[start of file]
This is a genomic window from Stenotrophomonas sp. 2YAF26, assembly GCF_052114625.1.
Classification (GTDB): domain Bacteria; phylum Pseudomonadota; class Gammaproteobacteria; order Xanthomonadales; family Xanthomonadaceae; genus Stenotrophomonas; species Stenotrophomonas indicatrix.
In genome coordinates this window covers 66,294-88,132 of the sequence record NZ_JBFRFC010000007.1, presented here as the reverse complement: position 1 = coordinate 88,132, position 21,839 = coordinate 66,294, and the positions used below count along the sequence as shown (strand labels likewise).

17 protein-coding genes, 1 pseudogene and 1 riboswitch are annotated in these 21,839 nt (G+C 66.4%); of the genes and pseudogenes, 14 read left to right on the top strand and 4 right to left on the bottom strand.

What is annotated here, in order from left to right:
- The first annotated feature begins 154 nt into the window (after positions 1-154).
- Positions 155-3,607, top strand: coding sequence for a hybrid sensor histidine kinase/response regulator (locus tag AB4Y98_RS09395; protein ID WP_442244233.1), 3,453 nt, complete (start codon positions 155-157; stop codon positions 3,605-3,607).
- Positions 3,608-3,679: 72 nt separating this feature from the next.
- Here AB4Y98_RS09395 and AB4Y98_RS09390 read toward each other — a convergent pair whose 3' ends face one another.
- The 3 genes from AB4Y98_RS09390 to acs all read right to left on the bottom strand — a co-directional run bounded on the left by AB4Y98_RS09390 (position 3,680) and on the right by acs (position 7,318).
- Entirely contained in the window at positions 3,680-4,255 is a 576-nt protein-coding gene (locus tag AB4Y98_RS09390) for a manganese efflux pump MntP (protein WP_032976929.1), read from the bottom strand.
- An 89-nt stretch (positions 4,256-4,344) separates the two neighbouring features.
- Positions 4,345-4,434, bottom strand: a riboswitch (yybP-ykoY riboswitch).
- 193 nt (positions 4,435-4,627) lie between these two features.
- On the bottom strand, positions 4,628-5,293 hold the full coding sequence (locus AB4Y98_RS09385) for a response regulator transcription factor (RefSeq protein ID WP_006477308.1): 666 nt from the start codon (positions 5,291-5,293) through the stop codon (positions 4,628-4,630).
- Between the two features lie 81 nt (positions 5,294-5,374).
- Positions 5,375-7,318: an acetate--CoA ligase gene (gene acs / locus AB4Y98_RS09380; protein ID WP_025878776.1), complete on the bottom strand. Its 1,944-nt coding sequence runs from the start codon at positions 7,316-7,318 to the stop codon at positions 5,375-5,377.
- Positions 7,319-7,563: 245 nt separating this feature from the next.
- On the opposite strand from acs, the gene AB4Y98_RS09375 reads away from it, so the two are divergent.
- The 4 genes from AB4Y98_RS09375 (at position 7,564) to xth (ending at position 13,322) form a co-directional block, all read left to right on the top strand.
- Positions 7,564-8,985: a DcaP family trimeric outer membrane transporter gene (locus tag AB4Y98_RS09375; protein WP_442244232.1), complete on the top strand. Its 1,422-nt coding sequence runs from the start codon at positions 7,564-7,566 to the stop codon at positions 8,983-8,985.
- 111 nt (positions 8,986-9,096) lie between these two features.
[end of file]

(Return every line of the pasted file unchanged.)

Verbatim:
This is a genomic window from Stenotrophomonas sp. 2YAF26, assembly GCF_052114625.1.
Classification (GTDB): domain Bacteria; phylum Pseudomonadota; class Gammaproteobacteria; order Xanthomonadales; family Xanthomonadaceae; genus Stenotrophomonas; species Stenotrophomonas indicatrix.
In genome coordinates this window covers 66,294-88,132 of the sequence record NZ_JBFRFC010000007.1, presented here as the reverse complement: position 1 = coordinate 88,132, position 21,839 = coordinate 66,294, and the positions used below count along the sequence as shown (strand labels likewise).

17 protein-coding genes, 1 pseudogene and 1 riboswitch are annotated in these 21,839 nt (G+C 66.4%); of the genes and pseudogenes, 14 read left to right on the top strand and 4 right to left on the bottom strand.

What is annotated here, in order from left to right:
- The first annotated feature begins 154 nt into the window (after positions 1-154).
- Positions 155-3,607, top strand: coding sequence for a hybrid sensor histidine kinase/response regulator (locus tag AB4Y98_RS09395; protein ID WP_442244233.1), 3,453 nt, complete (start codon positions 155-157; stop codon positions 3,605-3,607).
- Positions 3,608-3,679: 72 nt separating this feature from the next.
- Here AB4Y98_RS09395 and AB4Y98_RS09390 read toward each other — a convergent pair whose 3' ends face one another.
- The 3 genes from AB4Y98_RS09390 to acs all read right to left on the bottom strand — a co-directional run bounded on the left by AB4Y98_RS09390 (position 3,680) and on the right by acs (position 7,318).
- Entirely contained in the window at positions 3,680-4,255 is a 576-nt protein-coding gene (locus tag AB4Y98_RS09390) for a manganese efflux pump MntP (protein WP_032976929.1), read from the bottom strand.
- An 89-nt stretch (positions 4,256-4,344) separates the two neighbouring features.
- Positions 4,345-4,434, bottom strand: a riboswitch (yybP-ykoY riboswitch).
- 193 nt (positions 4,435-4,627) lie between these two features.
- On the bottom strand, positions 4,628-5,293 hold the full coding sequence (locus AB4Y98_RS09385) for a response regulator transcription factor (RefSeq protein ID WP_006477308.1): 666 nt from the start codon (positions 5,291-5,293) through the stop codon (positions 4,628-4,630).
- Between the two features lie 81 nt (positions 5,294-5,374).
- Positions 5,375-7,318: an acetate--CoA ligase gene (gene acs / locus AB4Y98_RS09380; protein ID WP_025878776.1), complete on the bottom strand. Its 1,944-nt coding sequence runs from the start codon at positions 7,316-7,318 to the stop codon at positions 5,375-5,377.
- Positions 7,319-7,563: 245 nt separating this feature from the next.
- On the opposite strand from acs, the gene AB4Y98_RS09375 reads away from it, so the two are divergent.
- The 4 genes from AB4Y98_RS09375 (at position 7,564) to xth (ending at position 13,322) form a co-directional block, all read left to right on the top strand.
- Positions 7,564-8,985: a DcaP family trimeric outer membrane transporter gene (locus tag AB4Y98_RS09375; protein WP_442244232.1), complete on the top strand. Its 1,422-nt coding sequence runs from the start codon at positions 7,564-7,566 to the stop codon at positions 8,983-8,985.
- 111 nt (positions 8,986-9,096) lie between these two features.